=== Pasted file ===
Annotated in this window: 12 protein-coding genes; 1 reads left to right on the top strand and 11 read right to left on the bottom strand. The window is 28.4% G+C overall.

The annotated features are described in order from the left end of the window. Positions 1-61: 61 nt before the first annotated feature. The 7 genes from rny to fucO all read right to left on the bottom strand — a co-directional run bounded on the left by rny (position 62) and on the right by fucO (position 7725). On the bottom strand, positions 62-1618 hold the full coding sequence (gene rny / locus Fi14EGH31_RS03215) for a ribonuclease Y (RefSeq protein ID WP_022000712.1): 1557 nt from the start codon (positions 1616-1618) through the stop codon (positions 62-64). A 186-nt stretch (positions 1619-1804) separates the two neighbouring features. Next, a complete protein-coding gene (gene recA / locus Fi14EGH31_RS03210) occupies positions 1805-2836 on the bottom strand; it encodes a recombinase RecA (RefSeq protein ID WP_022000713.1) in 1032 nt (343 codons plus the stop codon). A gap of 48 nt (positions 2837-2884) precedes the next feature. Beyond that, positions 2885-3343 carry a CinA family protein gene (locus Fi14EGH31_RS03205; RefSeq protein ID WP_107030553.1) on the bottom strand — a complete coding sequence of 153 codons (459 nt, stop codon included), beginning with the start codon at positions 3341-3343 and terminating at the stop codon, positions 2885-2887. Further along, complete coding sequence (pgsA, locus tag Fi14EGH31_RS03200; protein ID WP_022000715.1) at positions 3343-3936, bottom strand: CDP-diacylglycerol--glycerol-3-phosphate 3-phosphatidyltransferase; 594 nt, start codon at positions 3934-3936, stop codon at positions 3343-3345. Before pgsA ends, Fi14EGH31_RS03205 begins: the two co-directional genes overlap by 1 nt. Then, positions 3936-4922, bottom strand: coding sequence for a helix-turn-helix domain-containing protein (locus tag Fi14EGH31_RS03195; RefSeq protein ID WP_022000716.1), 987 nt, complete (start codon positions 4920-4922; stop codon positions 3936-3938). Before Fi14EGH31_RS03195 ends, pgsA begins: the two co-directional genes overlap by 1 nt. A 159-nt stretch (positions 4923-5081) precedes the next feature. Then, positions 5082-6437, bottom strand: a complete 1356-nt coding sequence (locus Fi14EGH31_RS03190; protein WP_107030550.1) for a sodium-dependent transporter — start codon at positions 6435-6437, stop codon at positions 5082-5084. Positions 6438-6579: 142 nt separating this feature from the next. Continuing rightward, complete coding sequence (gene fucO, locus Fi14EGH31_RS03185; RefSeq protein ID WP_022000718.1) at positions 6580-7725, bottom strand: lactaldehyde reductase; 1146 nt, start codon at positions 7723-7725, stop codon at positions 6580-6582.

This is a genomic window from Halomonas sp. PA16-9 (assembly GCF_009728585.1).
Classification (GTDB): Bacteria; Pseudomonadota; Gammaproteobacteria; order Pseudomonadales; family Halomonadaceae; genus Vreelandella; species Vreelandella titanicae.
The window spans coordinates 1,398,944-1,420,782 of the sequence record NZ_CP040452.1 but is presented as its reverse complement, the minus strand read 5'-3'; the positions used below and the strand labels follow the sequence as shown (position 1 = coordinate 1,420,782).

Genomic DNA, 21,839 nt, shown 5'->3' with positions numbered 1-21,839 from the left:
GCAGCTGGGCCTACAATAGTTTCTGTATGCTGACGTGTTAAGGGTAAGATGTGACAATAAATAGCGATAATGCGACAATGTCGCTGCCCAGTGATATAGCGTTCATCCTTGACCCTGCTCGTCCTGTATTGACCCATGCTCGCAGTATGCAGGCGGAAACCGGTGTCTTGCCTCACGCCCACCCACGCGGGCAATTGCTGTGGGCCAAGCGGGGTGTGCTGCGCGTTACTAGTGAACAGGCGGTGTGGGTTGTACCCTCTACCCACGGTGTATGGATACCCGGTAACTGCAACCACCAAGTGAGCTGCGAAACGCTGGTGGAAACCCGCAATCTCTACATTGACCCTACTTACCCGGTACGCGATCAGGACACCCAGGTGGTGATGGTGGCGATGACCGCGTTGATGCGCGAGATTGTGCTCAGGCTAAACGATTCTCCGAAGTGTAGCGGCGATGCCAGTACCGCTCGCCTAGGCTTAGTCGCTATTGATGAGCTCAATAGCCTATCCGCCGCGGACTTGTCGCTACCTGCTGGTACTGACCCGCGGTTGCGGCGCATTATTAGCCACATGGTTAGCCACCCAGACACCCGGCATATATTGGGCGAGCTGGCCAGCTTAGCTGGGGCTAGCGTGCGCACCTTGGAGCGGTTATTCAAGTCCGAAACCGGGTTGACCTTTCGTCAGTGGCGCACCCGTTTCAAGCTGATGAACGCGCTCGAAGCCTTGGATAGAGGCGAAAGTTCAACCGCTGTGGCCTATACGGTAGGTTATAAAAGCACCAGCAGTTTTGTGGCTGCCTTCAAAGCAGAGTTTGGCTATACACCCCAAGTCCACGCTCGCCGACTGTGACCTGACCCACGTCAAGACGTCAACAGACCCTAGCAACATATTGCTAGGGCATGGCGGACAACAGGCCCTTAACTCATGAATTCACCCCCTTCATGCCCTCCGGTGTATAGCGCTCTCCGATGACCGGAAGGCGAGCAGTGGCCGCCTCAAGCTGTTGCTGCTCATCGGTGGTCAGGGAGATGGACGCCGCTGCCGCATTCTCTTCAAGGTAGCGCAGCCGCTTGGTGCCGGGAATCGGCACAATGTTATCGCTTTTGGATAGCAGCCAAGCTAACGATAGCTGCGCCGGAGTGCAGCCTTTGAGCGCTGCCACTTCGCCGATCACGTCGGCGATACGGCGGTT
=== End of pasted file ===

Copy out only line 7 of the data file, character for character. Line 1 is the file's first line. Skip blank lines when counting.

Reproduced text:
GCAGCTGGGCCTACAATAGTTTCTGTATGCTGACGTGTTAAGGGTAAGATGTGACAATAAATAGCGATAATGCGACAATGTCGCTGCCCAGTGATATAGCGTTCATCCTTGACCCTGCTCGTCCTGTATTGACCCATGCTCGCAGTATGCAGGCGGAAACCGGTGTCTTGCCTCACGCCCACCCACGCGGGCAATTGCTGTGGGCCAAGCGGGGTGTGCTGCGCGTTACTAGTGAACAGGCGGTGTGGGTTGTACCCTCTACCCACGGTGTATGGATACCCGGTAACTGCAACCACCAAGTGAGCTGCGAAACGCTGGTGGAAACCCGCAATCTCTACATTGACCCTACTTACCCGGTACGCGATCAGGACACCCAGGTGGTGATGGTGGCGATGACCGCGTTGATGCGCGAGATTGTGCTCAGGCTAAACGATTCTCCGAAGTGTAGCGGCGATGCCAGTACCGCTCGCCTAGGCTTAGTCGCTATTGATGAGCTCAATAGCCTATCCGCCGCGGACTTGTCGCTACCTGCTGGTACTGACCCGCGGTTGCGGCGCATTATTAGCCACATGGTTAGCCACCCAGACACCCGGCATATATTGGGCGAGCTGGCCAGCTTAGCTGGGGCTAGCGTGCGCACCTTGGAGCGGTTATTCAAGTCCGAAACCGGGTTGACCTTTCGTCAGTGGCGCACCCGTTTCAAGCTGATGAACGCGCTCGAAGCCTTGGATAGAGGCGAAAGTTCAACCGCTGTGGCCTATACGGTAGGTTATAAAAGCACCAGCAGTTTTGTGGCTGCCTTCAAAGCAGAGTTTGGCTATACACCCCAAGTCCACGCTCGCCGACTGTGACCTGACCCACGTCAAGACGTCAACAGACCCTAGCAACATATTGCTAGGGCATGGCGGACAACAGGCCCTTAACTCATGAATTCACCCCCTTCATGCCCTCCGGTGTATAGCGCTCTCCGATGACCGGAAGGCGAGCAGTGGCCGCCTCAAGCTGTTGCTGCTCATCGGTGGTCAGGGAGATGGACGCCGCTGCCGCATTCTCTTCAAGGTAGCGCAGCCGCTTGGTGCCGGGAATCGGCACAATGTTATCGCTTTTGGATAGCAGCCAAGCTAACGATAGCTGCGCCGGAGTGCAGCCTTTGAGCGCTGCCACTTCGCCGATCACGTCGGCGATACGGCGGTT